Cedar hedge idea

Discussion in 'Outdoor Gardening in the Pacific Northwest' started by Georgia Strait, Oct 4, 2019.

  1. Georgia Strait

    Georgia Strait Contributor

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    South Okanagan & Greater Vancouver, BC Canada
    Lots of recent conversations here about cedar hedges

    I observed this attractive one in a mixed condo / commercial parking area recently at the coast Greater Vanc in a sunny location

    I estimate that the lower section consists of 2 plants

    Which are currently approx 8 feet total width and maybe 6 feet tall and approx 2 feet deep

    The tall accent cedar is same depth obviously - maybe 8 feet tall

    To summarize - a cedar has been planted approx every ... linear feet in a pattern like A B B A B B A etc
    EDIT - my math is wrong - I think a plant inserted in to soil every 2 plus feet

    Probably one would make sure you have a tall A at key design intersections (corner or gate etc)

    I estimate that this hedge was installed In last 4 yrs using decent size materials

    And has been cared for well from the get-go incl shearing ā€” Iā€™m surprised the local deer have not enhanced it in their own special way.
     

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    Last edited: Oct 4, 2019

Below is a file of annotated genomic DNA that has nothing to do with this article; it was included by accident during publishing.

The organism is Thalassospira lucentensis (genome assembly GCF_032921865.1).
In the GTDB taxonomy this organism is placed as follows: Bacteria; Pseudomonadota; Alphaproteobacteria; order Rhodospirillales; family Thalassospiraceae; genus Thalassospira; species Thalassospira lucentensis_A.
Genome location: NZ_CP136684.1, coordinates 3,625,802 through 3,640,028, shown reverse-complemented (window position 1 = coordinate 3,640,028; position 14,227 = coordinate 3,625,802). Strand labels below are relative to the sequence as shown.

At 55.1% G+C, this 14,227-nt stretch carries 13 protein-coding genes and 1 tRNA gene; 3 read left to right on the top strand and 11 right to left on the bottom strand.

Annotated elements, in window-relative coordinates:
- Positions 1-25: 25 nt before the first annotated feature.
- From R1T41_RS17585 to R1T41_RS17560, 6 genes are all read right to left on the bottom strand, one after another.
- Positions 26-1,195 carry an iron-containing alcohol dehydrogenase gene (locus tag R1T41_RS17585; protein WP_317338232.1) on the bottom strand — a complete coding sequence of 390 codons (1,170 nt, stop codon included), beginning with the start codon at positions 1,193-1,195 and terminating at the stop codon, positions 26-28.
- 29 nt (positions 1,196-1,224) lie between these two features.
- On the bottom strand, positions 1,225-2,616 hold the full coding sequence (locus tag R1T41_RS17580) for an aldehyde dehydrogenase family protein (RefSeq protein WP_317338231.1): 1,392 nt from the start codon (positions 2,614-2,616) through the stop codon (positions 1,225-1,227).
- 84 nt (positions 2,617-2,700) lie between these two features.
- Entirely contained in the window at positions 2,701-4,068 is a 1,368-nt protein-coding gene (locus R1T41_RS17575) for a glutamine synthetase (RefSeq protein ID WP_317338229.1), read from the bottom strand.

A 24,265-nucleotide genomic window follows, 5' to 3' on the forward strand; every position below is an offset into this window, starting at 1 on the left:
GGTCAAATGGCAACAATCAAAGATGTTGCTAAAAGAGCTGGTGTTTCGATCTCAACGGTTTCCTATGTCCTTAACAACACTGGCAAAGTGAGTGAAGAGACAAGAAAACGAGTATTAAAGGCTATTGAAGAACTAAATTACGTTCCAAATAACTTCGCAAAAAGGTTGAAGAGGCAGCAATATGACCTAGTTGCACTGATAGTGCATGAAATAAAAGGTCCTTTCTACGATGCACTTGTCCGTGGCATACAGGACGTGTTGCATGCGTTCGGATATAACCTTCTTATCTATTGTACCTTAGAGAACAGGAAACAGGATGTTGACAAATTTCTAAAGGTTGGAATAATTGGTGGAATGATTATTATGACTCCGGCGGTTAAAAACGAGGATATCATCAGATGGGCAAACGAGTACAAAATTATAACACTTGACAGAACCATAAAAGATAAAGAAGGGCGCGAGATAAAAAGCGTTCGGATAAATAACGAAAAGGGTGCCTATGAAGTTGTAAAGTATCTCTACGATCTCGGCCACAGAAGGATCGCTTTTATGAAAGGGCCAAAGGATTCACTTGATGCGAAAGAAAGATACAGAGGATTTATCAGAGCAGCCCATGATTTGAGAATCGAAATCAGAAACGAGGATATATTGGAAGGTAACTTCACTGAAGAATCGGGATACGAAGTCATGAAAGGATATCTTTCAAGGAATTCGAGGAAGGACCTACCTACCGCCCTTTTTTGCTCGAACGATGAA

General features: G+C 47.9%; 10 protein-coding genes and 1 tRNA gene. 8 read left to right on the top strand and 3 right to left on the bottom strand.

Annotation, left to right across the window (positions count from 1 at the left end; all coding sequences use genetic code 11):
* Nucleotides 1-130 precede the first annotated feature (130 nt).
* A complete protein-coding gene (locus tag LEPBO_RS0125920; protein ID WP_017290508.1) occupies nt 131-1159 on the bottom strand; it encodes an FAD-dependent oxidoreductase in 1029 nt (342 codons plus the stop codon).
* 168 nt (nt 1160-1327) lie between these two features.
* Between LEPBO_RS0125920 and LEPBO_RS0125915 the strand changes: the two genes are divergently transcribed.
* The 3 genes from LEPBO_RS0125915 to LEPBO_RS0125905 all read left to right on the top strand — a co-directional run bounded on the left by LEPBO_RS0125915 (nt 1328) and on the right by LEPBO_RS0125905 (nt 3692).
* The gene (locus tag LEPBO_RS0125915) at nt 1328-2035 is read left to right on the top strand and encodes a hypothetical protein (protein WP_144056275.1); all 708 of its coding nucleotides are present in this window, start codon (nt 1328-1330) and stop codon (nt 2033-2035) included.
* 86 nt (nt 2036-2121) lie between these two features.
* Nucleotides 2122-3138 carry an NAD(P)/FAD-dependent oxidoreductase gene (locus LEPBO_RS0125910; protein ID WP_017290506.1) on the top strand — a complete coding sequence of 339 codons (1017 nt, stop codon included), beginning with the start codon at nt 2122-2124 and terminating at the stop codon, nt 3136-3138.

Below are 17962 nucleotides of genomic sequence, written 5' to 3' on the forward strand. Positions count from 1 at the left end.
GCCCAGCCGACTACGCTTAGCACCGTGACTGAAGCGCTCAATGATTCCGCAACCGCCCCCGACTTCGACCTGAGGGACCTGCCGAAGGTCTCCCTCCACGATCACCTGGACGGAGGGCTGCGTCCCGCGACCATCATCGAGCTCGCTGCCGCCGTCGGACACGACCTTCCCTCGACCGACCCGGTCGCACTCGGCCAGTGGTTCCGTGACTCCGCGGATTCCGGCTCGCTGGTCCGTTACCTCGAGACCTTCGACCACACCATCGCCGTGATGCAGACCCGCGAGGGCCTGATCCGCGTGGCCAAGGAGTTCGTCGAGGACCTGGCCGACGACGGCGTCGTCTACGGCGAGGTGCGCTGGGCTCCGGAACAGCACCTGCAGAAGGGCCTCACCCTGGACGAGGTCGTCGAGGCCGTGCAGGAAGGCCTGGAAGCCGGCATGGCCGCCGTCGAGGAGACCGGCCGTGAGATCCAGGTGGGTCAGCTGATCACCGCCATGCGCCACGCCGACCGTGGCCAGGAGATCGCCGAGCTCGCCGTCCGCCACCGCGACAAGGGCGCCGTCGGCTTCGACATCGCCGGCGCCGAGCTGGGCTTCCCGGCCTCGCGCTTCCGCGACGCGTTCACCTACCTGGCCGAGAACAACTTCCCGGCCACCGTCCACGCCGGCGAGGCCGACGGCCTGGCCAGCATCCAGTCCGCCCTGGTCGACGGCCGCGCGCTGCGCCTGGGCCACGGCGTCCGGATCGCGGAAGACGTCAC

2. Margot

    Margot Generous Contributor 10 Years

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    Would you think that the taller 'A' plants are Thuja occidentalis 'Smaragd' and the fillers, 'BB', probably Thuja plicata (Western Red Cedar)? If so, the native cedars will require the hedge to be pruned frequently - annually, in my experience. I wonder how it came to be planted in that pattern? Perhaps the Smaragd were there first and then someone found cheaper, fast growing Thuja plicata to make a solid barrier. Or maybe it was planned like that from the start. I like it.
     
  3. Georgia Strait

    Georgia Strait Contributor

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    Giant size knot garden topiary comes to mind!

    Yes I wonder about two diff cedars and habits etc

    So far so good - looks great ā€” i have a casual hobby of observing the best and worst and other categories of residential , commercial and municipal landscaping

    I imagine that - as in all these fast growing suburban areas at BC coast - the hedge might be temporary (plus/minus 10 yr - as the neighboring lots of similar zoning have not been built upon yet
     

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